A Russian newspaper reported this week that authorities in Chechnya have rounded up dozens of suspected gay men and killed three.

According to Novaya Gazeta, more than 100 people have been detained in the anti-gay campaign, including several well-known local television personalities and religious figures.

Chechen President Ramzan Kadyrov has denied the newspaper's claims, saying that there were no gay men in Chechnya.

“You cannot arrest or repress people who just don’t exist in the republic,” Kadyrov spokesman Alvi Karimov told Interfax news agency.

“If there were such people in Chechnya, the law-enforcement organs wouldn’t need to have anything to do with them because their relatives would send them somewhere from which there is no returning,” he added, referring to honor killings.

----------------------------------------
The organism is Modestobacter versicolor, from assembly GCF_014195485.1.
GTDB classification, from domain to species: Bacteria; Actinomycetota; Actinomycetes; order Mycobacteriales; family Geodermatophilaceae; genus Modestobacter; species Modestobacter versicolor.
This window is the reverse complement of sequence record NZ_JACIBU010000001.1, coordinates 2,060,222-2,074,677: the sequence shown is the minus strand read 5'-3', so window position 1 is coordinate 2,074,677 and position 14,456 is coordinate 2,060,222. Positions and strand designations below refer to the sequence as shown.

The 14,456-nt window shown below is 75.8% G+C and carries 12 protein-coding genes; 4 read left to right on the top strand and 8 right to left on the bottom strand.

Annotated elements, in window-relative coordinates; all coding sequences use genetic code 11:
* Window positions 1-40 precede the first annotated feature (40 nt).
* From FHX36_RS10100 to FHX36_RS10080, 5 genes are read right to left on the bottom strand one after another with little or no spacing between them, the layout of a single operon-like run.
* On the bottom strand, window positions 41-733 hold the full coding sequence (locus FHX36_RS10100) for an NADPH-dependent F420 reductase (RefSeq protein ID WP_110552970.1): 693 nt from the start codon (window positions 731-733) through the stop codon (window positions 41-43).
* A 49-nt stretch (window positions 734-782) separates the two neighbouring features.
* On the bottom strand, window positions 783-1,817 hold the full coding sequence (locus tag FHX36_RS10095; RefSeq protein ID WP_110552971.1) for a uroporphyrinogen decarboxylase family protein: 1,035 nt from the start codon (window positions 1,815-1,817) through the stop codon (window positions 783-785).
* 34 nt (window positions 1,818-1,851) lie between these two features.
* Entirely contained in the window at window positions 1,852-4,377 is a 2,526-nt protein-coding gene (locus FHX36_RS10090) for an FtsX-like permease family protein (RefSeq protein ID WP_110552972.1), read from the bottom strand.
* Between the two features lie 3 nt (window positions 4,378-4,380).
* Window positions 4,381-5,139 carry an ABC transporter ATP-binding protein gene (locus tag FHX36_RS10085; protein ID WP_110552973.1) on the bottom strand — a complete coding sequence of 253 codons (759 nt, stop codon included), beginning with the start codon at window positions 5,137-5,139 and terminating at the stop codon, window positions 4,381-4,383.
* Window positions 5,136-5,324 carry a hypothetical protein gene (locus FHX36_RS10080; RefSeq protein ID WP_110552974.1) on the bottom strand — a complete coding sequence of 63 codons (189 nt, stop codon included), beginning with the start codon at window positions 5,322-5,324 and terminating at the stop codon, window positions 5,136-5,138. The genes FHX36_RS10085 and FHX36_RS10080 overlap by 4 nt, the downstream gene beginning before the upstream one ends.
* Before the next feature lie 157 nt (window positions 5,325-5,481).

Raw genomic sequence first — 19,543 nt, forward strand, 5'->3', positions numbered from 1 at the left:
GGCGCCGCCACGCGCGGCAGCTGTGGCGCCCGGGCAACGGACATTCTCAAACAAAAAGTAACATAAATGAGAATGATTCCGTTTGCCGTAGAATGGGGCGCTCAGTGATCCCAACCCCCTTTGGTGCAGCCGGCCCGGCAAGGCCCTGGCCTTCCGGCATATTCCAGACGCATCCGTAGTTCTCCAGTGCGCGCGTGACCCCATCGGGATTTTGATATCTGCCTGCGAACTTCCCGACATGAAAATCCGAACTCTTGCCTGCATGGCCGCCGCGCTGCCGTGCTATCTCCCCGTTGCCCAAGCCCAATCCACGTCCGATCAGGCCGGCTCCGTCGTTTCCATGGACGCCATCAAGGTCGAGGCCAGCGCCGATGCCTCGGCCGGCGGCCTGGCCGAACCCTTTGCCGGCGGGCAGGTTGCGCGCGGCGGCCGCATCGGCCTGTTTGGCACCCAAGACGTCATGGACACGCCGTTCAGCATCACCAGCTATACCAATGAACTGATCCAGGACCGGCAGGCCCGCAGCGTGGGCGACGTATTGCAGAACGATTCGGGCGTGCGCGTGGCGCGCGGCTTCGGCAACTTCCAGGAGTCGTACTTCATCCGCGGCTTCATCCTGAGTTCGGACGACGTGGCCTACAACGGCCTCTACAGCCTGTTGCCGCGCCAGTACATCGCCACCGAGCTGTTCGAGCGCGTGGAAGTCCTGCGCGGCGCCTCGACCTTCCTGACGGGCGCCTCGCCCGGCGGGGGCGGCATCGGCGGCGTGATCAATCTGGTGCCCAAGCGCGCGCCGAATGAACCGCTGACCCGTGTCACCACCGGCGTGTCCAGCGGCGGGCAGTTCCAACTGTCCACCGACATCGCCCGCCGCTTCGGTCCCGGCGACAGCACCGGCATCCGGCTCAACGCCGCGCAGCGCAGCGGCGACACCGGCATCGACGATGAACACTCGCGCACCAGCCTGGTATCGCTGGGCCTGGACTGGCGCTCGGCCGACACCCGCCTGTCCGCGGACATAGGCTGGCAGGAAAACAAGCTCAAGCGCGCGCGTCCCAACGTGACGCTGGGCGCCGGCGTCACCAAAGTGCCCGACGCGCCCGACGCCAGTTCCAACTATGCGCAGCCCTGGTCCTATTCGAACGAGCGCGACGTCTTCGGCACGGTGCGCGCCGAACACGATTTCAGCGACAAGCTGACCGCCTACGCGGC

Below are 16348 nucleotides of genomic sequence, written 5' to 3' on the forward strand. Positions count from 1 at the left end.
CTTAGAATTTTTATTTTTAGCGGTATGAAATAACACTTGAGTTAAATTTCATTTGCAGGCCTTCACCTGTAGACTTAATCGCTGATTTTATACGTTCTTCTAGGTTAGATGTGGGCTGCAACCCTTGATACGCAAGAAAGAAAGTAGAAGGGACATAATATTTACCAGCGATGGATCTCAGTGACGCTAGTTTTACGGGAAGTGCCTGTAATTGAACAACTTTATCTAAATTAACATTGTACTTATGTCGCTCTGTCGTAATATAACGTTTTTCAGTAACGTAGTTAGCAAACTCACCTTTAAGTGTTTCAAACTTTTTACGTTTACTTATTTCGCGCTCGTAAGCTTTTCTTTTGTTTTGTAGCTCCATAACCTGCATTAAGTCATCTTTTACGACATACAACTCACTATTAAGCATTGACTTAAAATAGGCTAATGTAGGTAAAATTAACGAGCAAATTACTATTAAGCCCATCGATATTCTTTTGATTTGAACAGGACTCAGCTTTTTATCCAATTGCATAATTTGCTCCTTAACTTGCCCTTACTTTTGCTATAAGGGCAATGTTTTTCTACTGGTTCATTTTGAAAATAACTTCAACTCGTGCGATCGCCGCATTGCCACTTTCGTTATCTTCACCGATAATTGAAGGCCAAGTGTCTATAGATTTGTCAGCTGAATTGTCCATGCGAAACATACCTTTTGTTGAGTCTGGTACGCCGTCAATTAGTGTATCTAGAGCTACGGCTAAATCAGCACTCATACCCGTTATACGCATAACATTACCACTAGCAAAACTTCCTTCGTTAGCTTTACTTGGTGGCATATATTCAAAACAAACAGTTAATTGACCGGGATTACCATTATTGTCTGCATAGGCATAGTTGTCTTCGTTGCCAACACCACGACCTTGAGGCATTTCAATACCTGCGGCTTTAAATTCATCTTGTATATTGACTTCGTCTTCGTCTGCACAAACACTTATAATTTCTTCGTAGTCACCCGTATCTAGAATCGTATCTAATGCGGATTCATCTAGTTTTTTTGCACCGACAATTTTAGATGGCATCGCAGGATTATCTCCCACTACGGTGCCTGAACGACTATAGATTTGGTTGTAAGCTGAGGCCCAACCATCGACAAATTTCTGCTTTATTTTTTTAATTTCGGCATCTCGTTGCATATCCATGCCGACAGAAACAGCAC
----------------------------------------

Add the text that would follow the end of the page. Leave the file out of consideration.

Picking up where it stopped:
Ekaterina Sokirianskaia of the human rights group International Crisis Group told The Guardian that she believes the detentions are happening.

“I have heard about it happening in Grozny, outside Grozny, and among people of very different ages and professions,” she said. “It's next to impossible to get information from the victims or their families, but the number of signals I'm receiving from different people makes it hard not to believe detentions and violence are indeed happening.”

Chechnya is a Muslim-majority republic of Russia that attempted to gain its independence from Moscow in the 1990s.